Plaintiff filed an inmate appeal on April 30, 2007, and was provided with some of his legal property by Defendant Cannon on May 16, 2007. On June 25, 2007, Plaintiff filed a staff complaint against Defendant Cannon in which he contended that Defendant was retaliating against him for filing Johnson v. California by failing to provide him with his legal material.*fn1 After Defendant Cannon was questioned on June 26, 2007, regarding Plaintiff's staff complaint, Defendant stated that he could not find all of Plaintiff's legal work. Plaintiff responded that he was entitled to have all of his legal property and if he had it, he could locate the documents and material he needed. Defendant Cannon told Plaintiff that he could look through his property when he got out of administrative segregation. After Plaintiff was released from administrative segregation in July 2007, his legal property was returned to him in full on August 30, 2007.
As a result of these events, Plaintiff alleges claims for relief under section 1983 for denial of access to the courts and retaliation.
A. Denial of Access to the Courts Claim
Inmates have a fundamental constitutional right of access to the courts. Lewis v. Casey, 518 U.S. 343, 346, 116 S.Ct. 2174, 2177 (1996). The right is limited to direct criminal appeals, habeas petitions, and civil rights actions. Id. at 354, 2181-82. Claims for denial of access to the courts may arise from the frustration or hindrance of "a litigating opportunity yet to be gained" (forward-looking access claim) or from the loss of a meritorious suit that cannot now be tried (backward-looking claim). Christopher v. Harbury, 536 U.S. 403, 412-15, 122 S.Ct. 2179, 2185-87 (2002). For backward-looking claims such as that at issue here, plaintiff "must show: 1) the loss of a 'non-frivolous' or 'arguable' underlying claim; 2) the official acts frustrating the litigation; and 3) a remedy that may be awarded as recompense but that is not otherwise available in a future suit." Phillips v. Hust, 477 F.3d 1070, 1076 (9th Cir. 2007).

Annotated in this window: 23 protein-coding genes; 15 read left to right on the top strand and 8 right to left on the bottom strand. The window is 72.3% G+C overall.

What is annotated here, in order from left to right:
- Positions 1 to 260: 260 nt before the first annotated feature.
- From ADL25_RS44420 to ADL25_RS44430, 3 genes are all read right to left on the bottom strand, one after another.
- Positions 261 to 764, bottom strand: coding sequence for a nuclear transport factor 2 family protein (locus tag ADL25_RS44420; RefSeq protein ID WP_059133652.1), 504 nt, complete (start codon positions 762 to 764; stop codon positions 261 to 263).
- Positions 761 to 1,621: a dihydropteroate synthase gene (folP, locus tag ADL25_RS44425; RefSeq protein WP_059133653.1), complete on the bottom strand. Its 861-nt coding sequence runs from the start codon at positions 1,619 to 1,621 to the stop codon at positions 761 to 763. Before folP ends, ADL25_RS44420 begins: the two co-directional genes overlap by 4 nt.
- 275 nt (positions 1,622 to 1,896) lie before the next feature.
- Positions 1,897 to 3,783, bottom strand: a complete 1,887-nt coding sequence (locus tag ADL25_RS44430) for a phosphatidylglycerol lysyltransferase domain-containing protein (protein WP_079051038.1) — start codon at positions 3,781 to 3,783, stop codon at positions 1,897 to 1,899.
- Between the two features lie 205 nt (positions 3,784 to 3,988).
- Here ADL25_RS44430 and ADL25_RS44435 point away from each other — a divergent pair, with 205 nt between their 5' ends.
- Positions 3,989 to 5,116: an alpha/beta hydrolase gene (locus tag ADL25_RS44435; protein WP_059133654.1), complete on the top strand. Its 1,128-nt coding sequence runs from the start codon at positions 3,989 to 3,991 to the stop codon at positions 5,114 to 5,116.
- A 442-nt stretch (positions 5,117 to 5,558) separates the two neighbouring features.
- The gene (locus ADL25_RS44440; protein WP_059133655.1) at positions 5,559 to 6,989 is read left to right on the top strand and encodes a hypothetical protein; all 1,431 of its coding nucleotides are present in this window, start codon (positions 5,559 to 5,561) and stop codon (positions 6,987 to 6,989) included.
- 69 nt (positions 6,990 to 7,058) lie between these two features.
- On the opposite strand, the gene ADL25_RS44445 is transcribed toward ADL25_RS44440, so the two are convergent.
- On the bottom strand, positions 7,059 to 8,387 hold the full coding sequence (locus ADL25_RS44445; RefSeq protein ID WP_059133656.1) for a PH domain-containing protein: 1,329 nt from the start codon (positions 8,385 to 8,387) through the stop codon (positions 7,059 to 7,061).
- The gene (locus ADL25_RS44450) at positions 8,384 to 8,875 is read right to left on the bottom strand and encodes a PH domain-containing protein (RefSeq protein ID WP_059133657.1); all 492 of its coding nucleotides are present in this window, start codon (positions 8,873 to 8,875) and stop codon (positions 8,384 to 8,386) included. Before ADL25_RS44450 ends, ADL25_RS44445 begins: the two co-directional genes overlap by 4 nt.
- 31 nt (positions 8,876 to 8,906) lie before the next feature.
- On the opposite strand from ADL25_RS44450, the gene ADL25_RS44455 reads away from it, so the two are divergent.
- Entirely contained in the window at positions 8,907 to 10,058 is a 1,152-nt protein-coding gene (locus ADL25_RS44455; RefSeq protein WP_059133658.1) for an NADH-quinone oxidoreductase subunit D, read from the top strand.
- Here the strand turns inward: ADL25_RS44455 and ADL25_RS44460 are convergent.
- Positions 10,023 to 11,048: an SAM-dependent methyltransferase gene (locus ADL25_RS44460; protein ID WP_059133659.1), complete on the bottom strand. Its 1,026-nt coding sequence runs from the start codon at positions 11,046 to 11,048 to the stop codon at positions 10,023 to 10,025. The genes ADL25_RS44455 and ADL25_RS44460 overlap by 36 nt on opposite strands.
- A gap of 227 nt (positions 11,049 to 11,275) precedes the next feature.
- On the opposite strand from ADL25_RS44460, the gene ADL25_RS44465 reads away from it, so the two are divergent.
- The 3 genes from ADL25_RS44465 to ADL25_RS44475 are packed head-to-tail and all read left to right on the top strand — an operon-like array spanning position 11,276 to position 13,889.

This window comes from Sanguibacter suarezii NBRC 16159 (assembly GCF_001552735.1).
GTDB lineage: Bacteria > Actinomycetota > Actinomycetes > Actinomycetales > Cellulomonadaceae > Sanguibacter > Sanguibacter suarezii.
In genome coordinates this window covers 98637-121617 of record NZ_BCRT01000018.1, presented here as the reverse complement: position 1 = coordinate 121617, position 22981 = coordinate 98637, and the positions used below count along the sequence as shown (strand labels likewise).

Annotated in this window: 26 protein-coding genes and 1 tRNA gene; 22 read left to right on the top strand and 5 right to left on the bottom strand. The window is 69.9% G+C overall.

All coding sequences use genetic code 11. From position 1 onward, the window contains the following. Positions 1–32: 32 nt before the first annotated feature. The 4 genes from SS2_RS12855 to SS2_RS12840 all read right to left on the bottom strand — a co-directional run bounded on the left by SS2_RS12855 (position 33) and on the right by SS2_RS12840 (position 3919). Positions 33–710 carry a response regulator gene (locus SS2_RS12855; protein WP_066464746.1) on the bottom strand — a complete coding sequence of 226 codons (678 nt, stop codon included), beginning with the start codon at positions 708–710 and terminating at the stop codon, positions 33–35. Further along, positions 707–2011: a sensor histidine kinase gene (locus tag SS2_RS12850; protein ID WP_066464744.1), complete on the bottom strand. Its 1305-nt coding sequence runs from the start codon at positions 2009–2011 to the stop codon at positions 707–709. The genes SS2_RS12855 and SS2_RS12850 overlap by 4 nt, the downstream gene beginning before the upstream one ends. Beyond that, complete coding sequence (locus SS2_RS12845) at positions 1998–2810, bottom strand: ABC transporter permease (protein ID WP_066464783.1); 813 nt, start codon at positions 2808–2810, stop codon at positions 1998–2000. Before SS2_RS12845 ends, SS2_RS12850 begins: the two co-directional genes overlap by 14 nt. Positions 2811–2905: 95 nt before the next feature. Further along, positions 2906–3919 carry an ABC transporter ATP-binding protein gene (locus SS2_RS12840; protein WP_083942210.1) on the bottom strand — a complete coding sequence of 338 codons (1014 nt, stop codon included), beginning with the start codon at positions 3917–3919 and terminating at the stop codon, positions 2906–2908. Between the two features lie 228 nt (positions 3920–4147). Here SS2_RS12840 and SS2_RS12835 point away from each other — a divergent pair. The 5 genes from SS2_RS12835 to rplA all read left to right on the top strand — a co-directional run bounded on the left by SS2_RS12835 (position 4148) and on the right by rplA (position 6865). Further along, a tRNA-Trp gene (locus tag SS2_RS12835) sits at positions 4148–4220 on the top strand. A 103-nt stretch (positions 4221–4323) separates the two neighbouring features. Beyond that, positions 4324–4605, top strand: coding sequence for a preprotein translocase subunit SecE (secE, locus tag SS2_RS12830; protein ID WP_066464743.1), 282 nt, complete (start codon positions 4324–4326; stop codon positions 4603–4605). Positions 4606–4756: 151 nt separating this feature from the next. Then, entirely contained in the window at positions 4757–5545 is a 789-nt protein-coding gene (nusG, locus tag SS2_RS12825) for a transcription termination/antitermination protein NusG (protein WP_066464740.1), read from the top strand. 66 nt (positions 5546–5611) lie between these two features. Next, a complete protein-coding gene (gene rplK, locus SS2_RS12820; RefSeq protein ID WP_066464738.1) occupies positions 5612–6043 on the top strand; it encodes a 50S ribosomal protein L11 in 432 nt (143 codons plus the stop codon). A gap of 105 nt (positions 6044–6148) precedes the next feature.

The first element requires that the plaintiff show he suffered an "actual injury" by being shut out of court. Harbury 536 U.S. at 415, 121 S.Ct. at 2187; Lewis, 518 U.S. at 351, 116 S.Ct. at 2180; Phillips, 477 F.3d at 1076. The second element requires that the plaintiff show the defendant proximately caused the alleged violation of the plaintiff's rights, "[t]he touchstone . . . [for which] is foreseeability." Phillips, 477 at 1077. Finally, the third element requires that the plaintiff show he has no other remedy than the relief available via this suit for denial of access to the courts. Id. at 1078-79.
The actual injury alleged by Plaintiff is the denial of his motion for preliminary injunctive relief in case number 1:05-cv-01340-LJO-GSA PC Johnson v. Hickman on May 18, 2007. Plaintiff alleges that the Court denied his motion because he failed to demonstrate a likelihood of success on the merits or the threat of imminent irreparable harm; that Defendant's failure to provide him with his legal documents, legal books, and materials prevented him from making this showing; that the material containing instructional information on preparing motions for preliminary ...